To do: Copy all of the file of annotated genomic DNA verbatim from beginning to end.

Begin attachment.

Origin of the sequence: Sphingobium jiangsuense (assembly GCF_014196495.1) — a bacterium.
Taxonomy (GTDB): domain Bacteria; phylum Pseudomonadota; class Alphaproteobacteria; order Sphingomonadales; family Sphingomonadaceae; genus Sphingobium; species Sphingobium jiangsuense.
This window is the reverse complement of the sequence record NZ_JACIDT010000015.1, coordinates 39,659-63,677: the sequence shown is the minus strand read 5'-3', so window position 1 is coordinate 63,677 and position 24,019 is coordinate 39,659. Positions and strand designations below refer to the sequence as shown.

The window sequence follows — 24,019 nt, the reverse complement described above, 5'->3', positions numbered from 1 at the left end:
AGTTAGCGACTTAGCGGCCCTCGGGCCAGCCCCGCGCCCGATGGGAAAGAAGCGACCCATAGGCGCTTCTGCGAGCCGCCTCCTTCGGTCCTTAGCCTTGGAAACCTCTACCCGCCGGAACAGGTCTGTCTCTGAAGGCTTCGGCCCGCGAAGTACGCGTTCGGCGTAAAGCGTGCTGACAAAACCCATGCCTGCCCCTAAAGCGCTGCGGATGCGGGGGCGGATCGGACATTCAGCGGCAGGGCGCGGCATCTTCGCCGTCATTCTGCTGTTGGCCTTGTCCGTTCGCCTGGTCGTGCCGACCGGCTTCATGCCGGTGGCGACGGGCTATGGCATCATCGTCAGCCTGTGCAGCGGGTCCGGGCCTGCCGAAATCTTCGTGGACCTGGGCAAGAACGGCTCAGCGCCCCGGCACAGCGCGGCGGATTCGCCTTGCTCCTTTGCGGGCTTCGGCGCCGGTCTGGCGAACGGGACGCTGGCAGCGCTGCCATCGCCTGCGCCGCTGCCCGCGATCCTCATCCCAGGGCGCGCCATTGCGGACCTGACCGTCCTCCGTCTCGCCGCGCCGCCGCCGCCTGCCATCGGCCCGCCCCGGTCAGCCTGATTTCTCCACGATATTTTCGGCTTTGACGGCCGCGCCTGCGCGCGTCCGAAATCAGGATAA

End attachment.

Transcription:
Origin of the sequence: Sphingobium jiangsuense (assembly GCF_014196495.1) — a bacterium.
Taxonomy (GTDB): domain Bacteria; phylum Pseudomonadota; class Alphaproteobacteria; order Sphingomonadales; family Sphingomonadaceae; genus Sphingobium; species Sphingobium jiangsuense.
This window is the reverse complement of the sequence record NZ_JACIDT010000015.1, coordinates 39,659-63,677: the sequence shown is the minus strand read 5'-3', so window position 1 is coordinate 63,677 and position 24,019 is coordinate 39,659. Positions and strand designations below refer to the sequence as shown.

The window sequence follows — 24,019 nt, the reverse complement described above, 5'->3', positions numbered from 1 at the left end:
AGTTAGCGACTTAGCGGCCCTCGGGCCAGCCCCGCGCCCGATGGGAAAGAAGCGACCCATAGGCGCTTCTGCGAGCCGCCTCCTTCGGTCCTTAGCCTTGGAAACCTCTACCCGCCGGAACAGGTCTGTCTCTGAAGGCTTCGGCCCGCGAAGTACGCGTTCGGCGTAAAGCGTGCTGACAAAACCCATGCCTGCCCCTAAAGCGCTGCGGATGCGGGGGCGGATCGGACATTCAGCGGCAGGGCGCGGCATCTTCGCCGTCATTCTGCTGTTGGCCTTGTCCGTTCGCCTGGTCGTGCCGACCGGCTTCATGCCGGTGGCGACGGGCTATGGCATCATCGTCAGCCTGTGCAGCGGGTCCGGGCCTGCCGAAATCTTCGTGGACCTGGGCAAGAACGGCTCAGCGCCCCGGCACAGCGCGGCGGATTCGCCTTGCTCCTTTGCGGGCTTCGGCGCCGGTCTGGCGAACGGGACGCTGGCAGCGCTGCCATCGCCTGCGCCGCTGCCCGCGATCCTCATCCCAGGGCGCGCCATTGCGGACCTGACCGTCCTCCGTCTCGCCGCGCCGCCGCCGCCTGCCATCGGCCCGCCCCGGTCAGCCTGATTTCTCCACGATATTTTCGGCTTTGACGGCCGCGCCTGCGCGCGTCCGAAATCAGGATAA